by Gauri Trivedi
“Are you sure?” he asked.
“Positive” she beamed.
“Hundred percent”? He was still not convinced.
“I mean it reads ‘positive’, even the second time around”. She was now over the moon.
“Oh.” that’s all he could say.
“And that is the exact conversation which took place between me and Daddy when we first came to know about you. I can never forget the look on his face even after so many years,” I smiled as I told her.
“So Daddy wasn’t really happy when he heard about me,” she sulked.
“No sweetie, that was just his initial reaction, he was kind of taken aback and in a shock. You have to understand, this came as a complete surprise to him,” I was quick to jump in defense.
“Are you trying to say YOU weren’t taken by surprise?” she asked, her eyes naughty and curious at the same time.
“Maybe not!” I decided to match her question with some mischief. “In any case, a mother always knows first – before she goes on to validate her instinct with the help of scientific proof and much before she shares the news with those around her.”
And it was true, his initial reaction may have been that of disbelief, but in a few minutes the ‘Dad’ collected his thoughts and sat beside me.
“What do you want to do?” his eyes spelled concern, the joy was to come later.
“I always wanted a girl,” I knew it even before I said it.
“It can be a boy too, again,” he spoke, he, the practical brain between us.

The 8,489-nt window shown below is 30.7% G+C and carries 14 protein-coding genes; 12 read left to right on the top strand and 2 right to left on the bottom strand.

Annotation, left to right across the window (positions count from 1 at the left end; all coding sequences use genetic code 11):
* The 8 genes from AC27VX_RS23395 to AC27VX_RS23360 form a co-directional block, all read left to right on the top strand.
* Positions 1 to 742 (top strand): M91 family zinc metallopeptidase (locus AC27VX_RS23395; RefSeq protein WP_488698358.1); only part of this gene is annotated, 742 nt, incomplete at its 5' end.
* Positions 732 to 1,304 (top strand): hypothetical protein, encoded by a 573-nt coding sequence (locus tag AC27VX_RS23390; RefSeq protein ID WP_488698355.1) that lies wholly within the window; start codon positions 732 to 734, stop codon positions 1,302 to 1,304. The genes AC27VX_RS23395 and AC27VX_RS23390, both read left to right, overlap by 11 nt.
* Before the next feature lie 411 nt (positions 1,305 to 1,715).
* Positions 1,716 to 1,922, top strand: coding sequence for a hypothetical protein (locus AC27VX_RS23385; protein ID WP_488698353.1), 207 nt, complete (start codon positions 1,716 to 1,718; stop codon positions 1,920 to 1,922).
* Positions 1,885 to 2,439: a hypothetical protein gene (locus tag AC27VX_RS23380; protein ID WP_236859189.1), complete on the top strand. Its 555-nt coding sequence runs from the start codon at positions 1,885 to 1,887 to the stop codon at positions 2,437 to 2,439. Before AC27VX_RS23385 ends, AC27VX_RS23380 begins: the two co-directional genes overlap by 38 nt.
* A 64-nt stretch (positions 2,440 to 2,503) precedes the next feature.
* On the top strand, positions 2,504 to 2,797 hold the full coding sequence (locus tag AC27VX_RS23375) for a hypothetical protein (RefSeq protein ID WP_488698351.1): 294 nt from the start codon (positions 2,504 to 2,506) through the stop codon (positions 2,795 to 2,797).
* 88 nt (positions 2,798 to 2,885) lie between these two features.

“I just know it is going to be a girl,” I insisted, my desire blinding all reason.
Why we were having this discussion was certainly not inconsequential. We got married at the age of 25 and became parents by the time we were 26. Since then, a whole decade had just flown by in frenzy. After all, raising twin boys is no mean feat, so we learnt with every passing day.
Some may say it might be too late to welcome a new arrival when you are 36, but I had never been more ready. This was primarily because I had my boys too soon. Even before I learnt to be a wife to the fullest, I was a mother. Secondly, I desperately wanted a girl in our lives! There was too much blue everywhere, a dash of pink was just what we needed to complete the family portrait! Now, at 10, the boys had become my hubby’s best pals. I was outnumbered and felt a little left out of their manly pursuits of sports and science. Though unprepared, I never regretted having my boys and love them to death, but I missed the kind of companionship they shared with their Dad. I craved for a daughter who I could dress up, indulge in all the ‘girly’ things with and pour my heart out to, once in a while.
“You must have counted days for the suspense to end, isn’t it? How exciting!” Her eagerness stirred me out of the nostalgia.
“Yes, sex determination wasn’t illegal in this country (which wasn’t the case in my place of birth) and the day we were informed by the ultrasound technician that it was going to be a girl, I thought I couldn’t handle the wait. Your father kept on worrying about my health and age and related complications but as weeks passed, he couldn’t help but catch on with my enthusiasm.”